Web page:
In the same memo, Dr Dorling goes on to acknowledge that he was fully aware that at the same time, the international treaty discussed in many of the WikiLeaks documents was to be immanently ratified into domestic law. Curiously, Dr Dorling reasons that he denied access to the WikiLeaks cables to all of the requesting parties because, in his words:
“Since I am a journalist and not a partisan for any particular cause, I took the view that it would be inappropriate for me to meet any of these requests, no matter how forcefully the demands for access were made or my own views about the merits or otherwise of their particular political campaign or other interests”.
Responding to these assertions, the media investigator Jonathan Holmes claimed in his televised report that by not arranging for public access to the leaked material, is a “dereliction of [Fairfax’s] editorial responsibility” to enable the open verification of the facts presented in each of Dr Dorling’s scoops.
I charge that the greater indiscretion is to obtain personal (on the part of Dr Dorling) and commercial advantage (on the part of Fairfax newspapers) from public goods that may have yielded additional revelations not identified because of editorial priorities and researcher expertise or skill had they been rightfully in the public domain.
Public notice: Stolen goods found
As it turns out, on August 27 and August 29, 2011, WikiLeaks made available on its website what appears to be the full cache of source documents held by Dr Dorling since November 2010.
Subsequent statements from WikiLeaks make plain what led to the bottleneck:
@wikileaks: “Our contracts help us publish the underlying cables. But the media organisation must tell us using our system. [Fairfax] hasn’t”.
Neither Fairfax nor Dr Dorling accepts responsibility for failing to follow the WikiLeaks procedures that enable the source material to be archived on its website.
Reflecting on the chain of events now, what is most striking is how seldom the real price paid for the WikiLeaks documents is factored into the reasoning provided by Fairfax, WikiLeaks, and Dr Dorling – or, for that matter, their critics. If the billionaire investor Warren Buffett is at all correct in his assertion that “price is what you pay and value is what you get”, then Private Bradley Manning, the intelligence analyst facing long-term incarceration for the heist, must be wondering why all the value in his actions is being eroded in this way.
Rather than scramble to personally and commercially profit from the “scoops” as have Dr Dorling and Fairfax, the media must remember that WikiLeaks is – at least in theory – based on the idea that disclosures are a preventative instrument: a tool of transparency, and a warning to those in power to not abuse it for fear of being exposed.
What was the heist worth?
Making claims about the implications of not withholding the source documents is to engage in a counterfactual thought experiment.
One possible “what if” scenario involves a plausible rewrite of history, such as Dr Philip Dorling failing to secure Fairfax exclusive rights to the Australian cache of WikiLeaks cables, or the editors of Fairfax notifying WikiLeaks as all publishers are obliged to do. Given WikiLeaks’ stated aims and policies, that it would deny Fairfax privileged access is entirely feasible.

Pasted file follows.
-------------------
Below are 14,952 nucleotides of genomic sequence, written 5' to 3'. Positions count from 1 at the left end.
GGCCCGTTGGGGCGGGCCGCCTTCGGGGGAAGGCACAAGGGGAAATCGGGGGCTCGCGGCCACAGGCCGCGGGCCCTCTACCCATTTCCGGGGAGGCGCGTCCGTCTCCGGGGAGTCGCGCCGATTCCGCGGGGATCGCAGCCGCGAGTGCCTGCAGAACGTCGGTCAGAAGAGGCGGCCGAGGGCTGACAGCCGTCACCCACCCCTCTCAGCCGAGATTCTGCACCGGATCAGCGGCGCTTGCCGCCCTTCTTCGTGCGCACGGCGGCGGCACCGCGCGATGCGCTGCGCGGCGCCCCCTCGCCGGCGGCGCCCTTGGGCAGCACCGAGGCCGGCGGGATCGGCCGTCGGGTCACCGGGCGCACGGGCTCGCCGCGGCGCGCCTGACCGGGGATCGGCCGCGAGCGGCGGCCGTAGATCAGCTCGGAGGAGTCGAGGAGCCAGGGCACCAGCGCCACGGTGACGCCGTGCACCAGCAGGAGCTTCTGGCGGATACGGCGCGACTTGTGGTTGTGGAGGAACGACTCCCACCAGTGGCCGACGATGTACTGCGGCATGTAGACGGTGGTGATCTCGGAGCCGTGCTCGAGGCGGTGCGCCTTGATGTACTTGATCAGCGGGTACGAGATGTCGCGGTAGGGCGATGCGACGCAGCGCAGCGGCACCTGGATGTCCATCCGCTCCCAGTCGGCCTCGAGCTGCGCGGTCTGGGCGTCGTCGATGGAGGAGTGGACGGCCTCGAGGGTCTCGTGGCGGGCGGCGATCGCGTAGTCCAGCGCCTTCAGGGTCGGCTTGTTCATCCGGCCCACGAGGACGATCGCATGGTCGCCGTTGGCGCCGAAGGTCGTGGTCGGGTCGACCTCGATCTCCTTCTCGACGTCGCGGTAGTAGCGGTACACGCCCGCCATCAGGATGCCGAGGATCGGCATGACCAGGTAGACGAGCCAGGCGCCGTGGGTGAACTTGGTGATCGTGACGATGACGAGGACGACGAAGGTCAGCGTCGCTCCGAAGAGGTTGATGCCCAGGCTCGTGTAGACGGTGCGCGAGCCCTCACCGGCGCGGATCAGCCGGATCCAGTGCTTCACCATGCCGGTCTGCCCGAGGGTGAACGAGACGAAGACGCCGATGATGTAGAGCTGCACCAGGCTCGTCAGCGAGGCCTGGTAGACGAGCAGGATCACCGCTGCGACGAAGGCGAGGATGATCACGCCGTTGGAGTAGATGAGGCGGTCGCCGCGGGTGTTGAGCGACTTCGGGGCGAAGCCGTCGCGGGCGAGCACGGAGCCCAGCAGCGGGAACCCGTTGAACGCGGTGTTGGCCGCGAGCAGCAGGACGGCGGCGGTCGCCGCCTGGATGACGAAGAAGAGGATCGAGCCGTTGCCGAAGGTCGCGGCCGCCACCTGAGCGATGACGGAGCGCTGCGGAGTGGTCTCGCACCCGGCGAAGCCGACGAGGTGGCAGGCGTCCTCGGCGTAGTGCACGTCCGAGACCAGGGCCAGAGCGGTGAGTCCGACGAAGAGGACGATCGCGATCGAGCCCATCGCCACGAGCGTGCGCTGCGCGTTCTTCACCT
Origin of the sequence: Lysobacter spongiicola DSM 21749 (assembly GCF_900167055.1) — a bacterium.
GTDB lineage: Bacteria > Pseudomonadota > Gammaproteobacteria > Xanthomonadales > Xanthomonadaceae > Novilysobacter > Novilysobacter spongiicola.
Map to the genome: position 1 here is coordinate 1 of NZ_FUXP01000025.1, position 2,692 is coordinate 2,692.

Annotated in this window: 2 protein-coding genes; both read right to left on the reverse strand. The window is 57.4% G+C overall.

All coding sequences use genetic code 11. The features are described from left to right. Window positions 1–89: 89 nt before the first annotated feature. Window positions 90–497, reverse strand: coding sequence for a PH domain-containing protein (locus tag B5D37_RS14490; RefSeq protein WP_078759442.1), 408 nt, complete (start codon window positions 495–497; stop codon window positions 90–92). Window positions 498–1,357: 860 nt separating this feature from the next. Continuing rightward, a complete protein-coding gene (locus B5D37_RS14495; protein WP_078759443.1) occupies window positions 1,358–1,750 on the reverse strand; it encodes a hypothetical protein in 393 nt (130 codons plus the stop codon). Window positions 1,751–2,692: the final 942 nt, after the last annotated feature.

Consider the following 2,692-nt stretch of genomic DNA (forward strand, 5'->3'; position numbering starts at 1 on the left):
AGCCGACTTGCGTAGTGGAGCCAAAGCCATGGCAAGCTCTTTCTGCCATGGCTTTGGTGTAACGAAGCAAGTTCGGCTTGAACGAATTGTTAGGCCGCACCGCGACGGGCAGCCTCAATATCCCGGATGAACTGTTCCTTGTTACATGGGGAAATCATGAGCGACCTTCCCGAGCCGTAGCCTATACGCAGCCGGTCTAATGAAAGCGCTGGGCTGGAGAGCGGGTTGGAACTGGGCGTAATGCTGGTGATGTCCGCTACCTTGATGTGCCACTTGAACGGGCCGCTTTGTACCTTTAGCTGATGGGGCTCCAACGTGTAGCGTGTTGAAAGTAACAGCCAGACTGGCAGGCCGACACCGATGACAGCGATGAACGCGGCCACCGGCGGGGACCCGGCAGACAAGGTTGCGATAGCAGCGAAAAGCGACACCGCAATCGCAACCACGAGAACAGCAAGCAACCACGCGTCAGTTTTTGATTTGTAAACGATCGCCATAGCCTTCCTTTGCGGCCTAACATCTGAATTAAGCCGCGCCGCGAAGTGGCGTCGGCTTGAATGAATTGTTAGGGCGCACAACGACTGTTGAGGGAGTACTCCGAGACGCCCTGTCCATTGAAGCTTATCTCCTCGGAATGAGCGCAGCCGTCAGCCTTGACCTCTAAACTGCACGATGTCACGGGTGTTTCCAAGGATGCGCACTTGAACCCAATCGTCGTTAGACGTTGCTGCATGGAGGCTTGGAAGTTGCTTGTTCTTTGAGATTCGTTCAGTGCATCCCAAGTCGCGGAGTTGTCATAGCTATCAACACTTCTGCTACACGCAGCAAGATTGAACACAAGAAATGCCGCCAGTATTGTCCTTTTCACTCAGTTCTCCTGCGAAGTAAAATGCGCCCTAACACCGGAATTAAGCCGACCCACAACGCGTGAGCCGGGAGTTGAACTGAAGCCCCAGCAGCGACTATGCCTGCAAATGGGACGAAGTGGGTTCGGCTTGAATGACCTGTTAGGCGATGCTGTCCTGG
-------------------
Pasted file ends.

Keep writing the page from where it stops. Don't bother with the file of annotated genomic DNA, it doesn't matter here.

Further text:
In this (ideal) world, either the stories surrounding Australia’s diplomatic efforts to scupper the international convention would have been left unfounded, or another individual or group of individuals – potentially even seeking source material on another matter – would have themselves produced the “scoop”. If Twitter activity were anything to go by, the latter scenario is most probable.
What is certain is that of all the media coverage of the recent WikiLeaks cache, a simple Google search of “Australian WikiLeaks” results in several thousands of articles and reports on a variety of details contained in the reports: Australia’s role in the rebuilding of the Solomon Islands, Australia’s position at the UN on the Goldstone Report, US embassy interest in Australian corporate litigation involving technology companies, and so on. But only two items – Jonathan Holmes’ television segment and his subsequent op-ed – focussed on the topic of cluster munitions. Indeed, progressive news outlet Crikey identified what they see as the key topics to emerge from the cables, and cluster munitions did not even make the list.
Some may argue that this perceived level of disinterest in the cluster munitions cables merely reflects what is an unimportant issue – that this minimal rewrite, however plausible, would have had little effect on how things have played out. I would counter that the utility of making all WikiLeaks documents freely accessible is not necessarily in telling us something new about what occurs in world politics, but in rendering it impossible to pretend to not know what is now firmly in the public domain: that the Australian government is Janus-faced on the cluster munitions norm, and that a weak ratification of the treaty was inevitable.
And so it is not only WikiLeaks that free-thinking people must seek to protect, but the mechanism by which – call it a wheelbarrow – the information enters into our purview.
NAJ Taylor is a PhD candidate in the School of Political Science and International Studies at the University of Queensland, and casual lecturer in the Faculty of Law and Management at La Trobe University.
Follow him on Twitter: @najtaylordotcom
The views expressed in this article are the author’s own and do not necessarily reflect Al Jazeera’s editorial policy.